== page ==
15 Silvery Checkerspot
86 Pearl Crescent
1 Question Mark
2 Eastern Comma – new county record
1 American Lady
1 Red Admiral
56 Common Buckeye – ten times higher than previous counts
30 Red Spotted Purple
15 Hackberry Emperor
2 Tawny Emperor
2 Northern Pearly-Eye
2 Gemmed Satyr
18 Carolina Satyr
1 Little Wood Satyr
11 Silver-Spotted Skipper
1 Hoary Edge
1 Common Sootywing
159 Clouded Skipper
5 Least Skipper
6 Fiery Skipper
4 Crossline Skipper
4 Little Glassywing
8 Sachem
12 Zabulon Skipper
1 Dun Skipper

37 species (vs 34 last year and 40 in 2000)
539 individuals (vs 503 last year and 1597 in 2000, when we had over 700 Clouded Skipper, 220 Sachem and 250 Carolina Satyr).

Jim Nottke
Pfafftown, NC 27040

Wilmington NC Butterfly Count, August 24, 2002



The Wilmington, NC, count was held on Saturday, Aug. 24. Four folks — all from the Piedmont, of course — Derb Carter, John Dole, Will Cook, and I — split into two to three parties to cover the circle. The weather was, as expected, very hot and sunny — sultry and stifling are proper words. High temperature in the shade reached 98 degrees. But, at least it wasn’t rainy, so the butterflies were out in force. A couple of sad notes — Eagle Island has been sprayed for mosquitoes (West Nile scare, or maybe just routine spraying each year?), so it was pretty bleak. And the drought has caused the Cape Fear River marshes — normally quite fresh — to be a bit brackish, and the grasses and forbs (cattails, etc.) are quite brown, incluing the cypresses. Despite the recent rains, the plants are soaking in all the moisture and most places look green, but ditches and creeks are about bone dry.

We did pretty well, thanks to good success at nurseries (well watered) and a few other places.

10 Black Swallowtail
22 E. Tiger Swallowtail but missed Giant Swallowtail
12 Spicebush Swallowtail
89 Palamedes Swallowtail
1 Cabbage White
3 Orange Sulphur
585 Cloudless Sulphur
4 Little Yellow
38 Sleepy Orange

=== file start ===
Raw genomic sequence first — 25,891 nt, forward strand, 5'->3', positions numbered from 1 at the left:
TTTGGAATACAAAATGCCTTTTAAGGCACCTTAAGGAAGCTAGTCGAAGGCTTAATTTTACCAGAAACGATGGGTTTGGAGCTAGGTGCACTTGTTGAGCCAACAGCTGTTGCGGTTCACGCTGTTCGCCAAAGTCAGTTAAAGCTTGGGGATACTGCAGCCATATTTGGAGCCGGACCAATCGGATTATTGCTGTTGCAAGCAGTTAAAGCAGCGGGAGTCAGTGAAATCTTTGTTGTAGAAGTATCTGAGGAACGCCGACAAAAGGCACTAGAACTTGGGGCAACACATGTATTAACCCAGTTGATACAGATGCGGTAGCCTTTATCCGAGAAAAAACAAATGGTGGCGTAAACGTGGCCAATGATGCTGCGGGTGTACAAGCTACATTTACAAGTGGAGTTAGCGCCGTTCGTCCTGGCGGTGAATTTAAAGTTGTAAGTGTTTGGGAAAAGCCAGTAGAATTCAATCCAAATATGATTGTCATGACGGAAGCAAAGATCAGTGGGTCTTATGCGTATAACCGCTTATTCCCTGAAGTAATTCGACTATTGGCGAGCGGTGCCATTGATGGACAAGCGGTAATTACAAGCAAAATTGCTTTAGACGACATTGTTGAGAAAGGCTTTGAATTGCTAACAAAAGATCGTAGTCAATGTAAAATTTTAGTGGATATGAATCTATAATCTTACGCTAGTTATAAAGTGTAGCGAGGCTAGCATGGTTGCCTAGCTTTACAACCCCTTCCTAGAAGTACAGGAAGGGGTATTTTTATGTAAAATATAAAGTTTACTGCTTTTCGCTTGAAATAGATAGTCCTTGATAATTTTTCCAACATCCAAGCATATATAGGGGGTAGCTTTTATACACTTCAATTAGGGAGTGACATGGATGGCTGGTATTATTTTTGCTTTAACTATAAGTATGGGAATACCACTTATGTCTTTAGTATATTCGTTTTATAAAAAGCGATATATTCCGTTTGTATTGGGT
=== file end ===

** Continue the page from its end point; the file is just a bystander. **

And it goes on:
1 Great Purple Hairstreak at a nursery!
1 Juniper Hairstreak ditto
7 Gray Hairstreak Derb saw 2 White-M on Sunday at Figure Eight
6 Red-banded Hairstreak
1 LITTLE METALMARK new record for New Hanover County, found by Will
135 Gulf Fritillary
19 Variegated Fritillary
29 Pearl Crescent
2 Painted Lady but nary an American Lady
1 Red Admiral
80 Common Buckeye
2 Red-spotted Purple
5 Viceroy
4 Carolina Satyr
9 Monarch
51 Silver-spotted Skipper
13 Long-tailed Skipper
14 Horace’s Duskywing
4 Zarucco Duskywing
4 Common Checkered-Skipper
1 Swarthy Skipper
65 Clouded Skipper
6 Least Skipper
14 Southern Skipperling
74 Fiery Skipper
1 Tawny-edged Skipper
26 Whirlabout
2 Southern Broken-Dash
9 Delaware Skipper
2 Byssus Skipper but missed Rare Skipper this time
18 Broad-winged Skipper
4 Dion Skipper
2 Dukes’ Skipper
9 Dun Skipper
10 Eufala Skipper
2 Twin-spot Skipper
4 Brazilian Skipper 2 at Eagle I., 2 at Tinga Nursery "big"
numbers in NC now!
107 Salt Marsh Skipper
31 Ocola Skipper

Total — 48 species. Good numbers and diversity of "migrants". Things like Little Yellow, Painted Lady, Long-tailed Skipper, Eufala and Ocola Skipper, Brazilian Skipper — can be missed in some years. Cloudless Sulphurs are streaming N in big waves now at Figure Eight (fide Derb), so hopefully folks near the coast in NC and SC will have a much better late summer and fall for strays and migrants.